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In my previous 'life' I wrenched in recreational boating while doing all the maintenance on my '97 Vulcan 500LTD. This is a small project I was asked to help out with and I wanted to share it with you.

My employer has been in the process of restoring a '71 Harley Davidson Sprint 350SS. The project has been going on about three years now and was almost ready when I got brought on board.

When the bike was purchased as a 'basket case' (i.e. in many boxes) the speedometer showed 5,300 original miles. All painted parts were striped then painted HD Orange/Black. Logos were added where required. The wheels were cleaned and polished then respoked with new rubber installed. The seat was recovered as well. The engine builder had done a top-end job on it and cleaned up the outside of the cases but did not have enough time to get it installed in the frame. His painter, who reassembled most of the bike, finally got it running for a while but it stopped running and they couldn't get it restarted.

After several months of waiting he asked me if I would take a look at it. I accepted the challenge and took it home to begin troubleshooting it. The condenser seemed original so it got replaced as did the spark plug. It fired up almost immediately. To get it going smoother I inspected the carburetor. No problems here but it was worth a look.

Now that it was running I discovered that the generator wasn't charging. I am not familiar with generators (yet) so I dive into the service manual. Everything looks good except that the armature has some damage on the laminations that don't look good. It looks like it may have made contact with the field windings. Fortunately the armature checks good on a 'growler' with no shorts-to-ground. Replacing the regulator didn't help either. Finally, almost by accident, I replaced the blown dash indicator light bulb and it started charging!! WooHoo!!

Oh, did I mention that this is a 6V system? And kick start only? I have a new appreciation for an electric starter.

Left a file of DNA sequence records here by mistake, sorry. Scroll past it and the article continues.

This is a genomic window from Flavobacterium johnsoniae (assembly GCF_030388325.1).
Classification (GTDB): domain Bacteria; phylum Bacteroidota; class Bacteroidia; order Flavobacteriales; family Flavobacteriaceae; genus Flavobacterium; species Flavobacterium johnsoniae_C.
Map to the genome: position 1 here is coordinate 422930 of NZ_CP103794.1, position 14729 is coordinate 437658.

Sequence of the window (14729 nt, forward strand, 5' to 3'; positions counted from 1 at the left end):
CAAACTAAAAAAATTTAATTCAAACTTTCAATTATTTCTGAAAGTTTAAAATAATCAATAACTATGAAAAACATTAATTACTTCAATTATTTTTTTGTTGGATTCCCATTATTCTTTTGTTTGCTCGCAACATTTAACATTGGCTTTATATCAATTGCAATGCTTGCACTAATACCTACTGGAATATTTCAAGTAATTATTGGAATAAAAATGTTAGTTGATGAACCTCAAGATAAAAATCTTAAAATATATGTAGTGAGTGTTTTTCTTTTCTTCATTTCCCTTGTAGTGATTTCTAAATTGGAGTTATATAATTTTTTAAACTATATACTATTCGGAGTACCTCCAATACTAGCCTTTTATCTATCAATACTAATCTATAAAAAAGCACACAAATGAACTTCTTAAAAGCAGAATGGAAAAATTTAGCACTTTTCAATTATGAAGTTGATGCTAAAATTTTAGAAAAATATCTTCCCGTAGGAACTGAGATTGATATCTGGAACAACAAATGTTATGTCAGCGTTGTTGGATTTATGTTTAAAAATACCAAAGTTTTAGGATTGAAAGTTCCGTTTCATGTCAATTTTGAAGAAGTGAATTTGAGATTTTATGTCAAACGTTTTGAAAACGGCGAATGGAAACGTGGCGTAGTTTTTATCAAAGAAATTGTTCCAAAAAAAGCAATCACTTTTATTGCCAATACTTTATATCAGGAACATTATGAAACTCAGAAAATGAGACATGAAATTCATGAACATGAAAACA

Anyway I delivered it to him on Monday and he was like a kid in a candy store. We unloaded it from my truck and he rode it around the parking lot. Then into the store and down the hallway to his wife's office to show it off.

Today it was put on display on a pedestal in the showroom of his lock and key business. See the attached pic. He may add a placard with information about it. And it will come down a couple of times a year for local bike shows.

Enjoy.
 

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wocka, wocka, wocka
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aeromachi... eye'talian hardleys

bb, I remember seeing 2stroke hardley smokers being offered in the early 70s. Reading up on this those Sprints were made by Aeromachi-Italy for hardley. 1965-1974. pushrod single 25hp thumpers. seems hardley sold a bunch as they were better movers than thier vtwins did in those midevil dark ages.. 70s.
 

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I had one of these (a '69 model) while in the Army (Ft. Bliss/El Paso, TX) back in '72/'73. A single 4 stroke jug!
Actually, it was kind of cool, but the stock seat was like sitting on a board and she did vibrate a lot.
 
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Nice job on an interesting and fairly rare bike these days.

I owned a 1967 Sprint 'H' for a time around 1970, it looked like this example (not my bike in photo). Mine was in a neglected state when I bought it, but ran reasonably well. I love the looks of these 'big tank' Sprint 250's...


At the time, I thought it was a reasonably powerful bike suitable for extended highway travel, but this was a period when my last bike before the Sprint was an 8hp Honda S90. Nowdays, its' amazing to think that my 'big' Sprint motorcycle had no more, or perhaps even less hp than a modern Vespa GTS300 scooter.
 
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